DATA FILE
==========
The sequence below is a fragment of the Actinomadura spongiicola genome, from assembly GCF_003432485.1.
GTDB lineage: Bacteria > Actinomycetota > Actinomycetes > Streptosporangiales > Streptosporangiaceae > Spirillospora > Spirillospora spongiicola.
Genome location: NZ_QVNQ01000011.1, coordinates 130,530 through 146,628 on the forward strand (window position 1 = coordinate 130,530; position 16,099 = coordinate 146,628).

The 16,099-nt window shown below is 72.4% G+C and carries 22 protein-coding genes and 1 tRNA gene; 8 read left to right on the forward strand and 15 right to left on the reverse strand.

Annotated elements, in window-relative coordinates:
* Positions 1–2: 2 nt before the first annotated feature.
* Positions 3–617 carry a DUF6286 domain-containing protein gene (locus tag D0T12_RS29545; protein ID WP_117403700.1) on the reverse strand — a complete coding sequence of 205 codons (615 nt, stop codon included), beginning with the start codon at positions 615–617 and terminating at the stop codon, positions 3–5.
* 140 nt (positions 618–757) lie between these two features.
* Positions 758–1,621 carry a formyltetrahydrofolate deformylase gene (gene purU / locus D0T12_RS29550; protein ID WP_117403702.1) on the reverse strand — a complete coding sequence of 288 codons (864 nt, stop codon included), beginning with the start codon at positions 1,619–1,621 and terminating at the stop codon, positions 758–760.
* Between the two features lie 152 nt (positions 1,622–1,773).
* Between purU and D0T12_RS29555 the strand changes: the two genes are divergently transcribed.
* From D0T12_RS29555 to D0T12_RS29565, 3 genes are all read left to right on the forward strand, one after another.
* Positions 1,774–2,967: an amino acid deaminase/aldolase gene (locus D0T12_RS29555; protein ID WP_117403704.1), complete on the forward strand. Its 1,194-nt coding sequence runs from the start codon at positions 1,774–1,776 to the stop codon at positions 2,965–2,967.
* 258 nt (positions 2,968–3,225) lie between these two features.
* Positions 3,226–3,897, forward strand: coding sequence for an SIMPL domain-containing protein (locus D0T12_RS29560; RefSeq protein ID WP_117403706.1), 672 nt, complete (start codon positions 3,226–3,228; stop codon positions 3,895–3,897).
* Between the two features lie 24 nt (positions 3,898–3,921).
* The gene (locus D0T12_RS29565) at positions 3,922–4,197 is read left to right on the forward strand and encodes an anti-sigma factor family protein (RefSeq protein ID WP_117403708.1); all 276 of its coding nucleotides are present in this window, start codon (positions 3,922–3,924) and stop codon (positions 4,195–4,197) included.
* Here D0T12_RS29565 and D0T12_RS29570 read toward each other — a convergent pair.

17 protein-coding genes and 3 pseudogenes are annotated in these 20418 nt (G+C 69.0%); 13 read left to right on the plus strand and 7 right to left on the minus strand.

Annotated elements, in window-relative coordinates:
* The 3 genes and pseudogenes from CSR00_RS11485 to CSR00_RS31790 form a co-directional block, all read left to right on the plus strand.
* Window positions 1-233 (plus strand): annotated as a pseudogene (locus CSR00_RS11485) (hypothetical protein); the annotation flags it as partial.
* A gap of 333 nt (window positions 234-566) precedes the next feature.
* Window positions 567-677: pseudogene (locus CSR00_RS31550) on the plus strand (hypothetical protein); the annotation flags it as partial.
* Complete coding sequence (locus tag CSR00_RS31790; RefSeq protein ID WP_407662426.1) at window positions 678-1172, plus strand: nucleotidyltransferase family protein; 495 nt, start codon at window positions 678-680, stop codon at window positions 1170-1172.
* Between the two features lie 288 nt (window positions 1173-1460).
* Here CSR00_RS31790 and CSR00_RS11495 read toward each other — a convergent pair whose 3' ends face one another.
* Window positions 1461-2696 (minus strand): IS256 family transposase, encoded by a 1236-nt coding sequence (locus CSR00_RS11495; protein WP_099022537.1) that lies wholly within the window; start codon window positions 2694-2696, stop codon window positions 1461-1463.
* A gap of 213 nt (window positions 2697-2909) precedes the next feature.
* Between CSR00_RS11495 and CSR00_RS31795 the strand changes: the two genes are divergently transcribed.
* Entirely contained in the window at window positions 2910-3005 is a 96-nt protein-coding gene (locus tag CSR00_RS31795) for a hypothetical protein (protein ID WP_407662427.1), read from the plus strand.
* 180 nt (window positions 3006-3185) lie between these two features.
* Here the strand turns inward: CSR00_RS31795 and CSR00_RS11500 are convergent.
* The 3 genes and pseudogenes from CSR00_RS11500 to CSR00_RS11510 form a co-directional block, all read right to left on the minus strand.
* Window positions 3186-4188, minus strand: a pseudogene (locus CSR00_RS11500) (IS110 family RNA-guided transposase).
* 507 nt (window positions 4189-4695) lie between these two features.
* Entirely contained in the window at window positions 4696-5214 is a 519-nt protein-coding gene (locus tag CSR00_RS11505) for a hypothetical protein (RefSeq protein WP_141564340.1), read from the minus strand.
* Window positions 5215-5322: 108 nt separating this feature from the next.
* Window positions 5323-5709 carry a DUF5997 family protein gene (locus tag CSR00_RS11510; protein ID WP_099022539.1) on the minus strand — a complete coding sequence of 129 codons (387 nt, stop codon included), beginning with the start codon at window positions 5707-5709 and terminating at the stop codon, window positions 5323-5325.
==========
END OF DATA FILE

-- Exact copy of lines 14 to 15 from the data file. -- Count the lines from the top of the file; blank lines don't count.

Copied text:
* 258 nt (positions 2,968–3,225) lie between these two features.
* Positions 3,226–3,897, forward strand: coding sequence for an SIMPL domain-containing protein (locus D0T12_RS29560; RefSeq protein ID WP_117403706.1), 672 nt, complete (start codon positions 3,226–3,228; stop codon positions 3,895–3,897).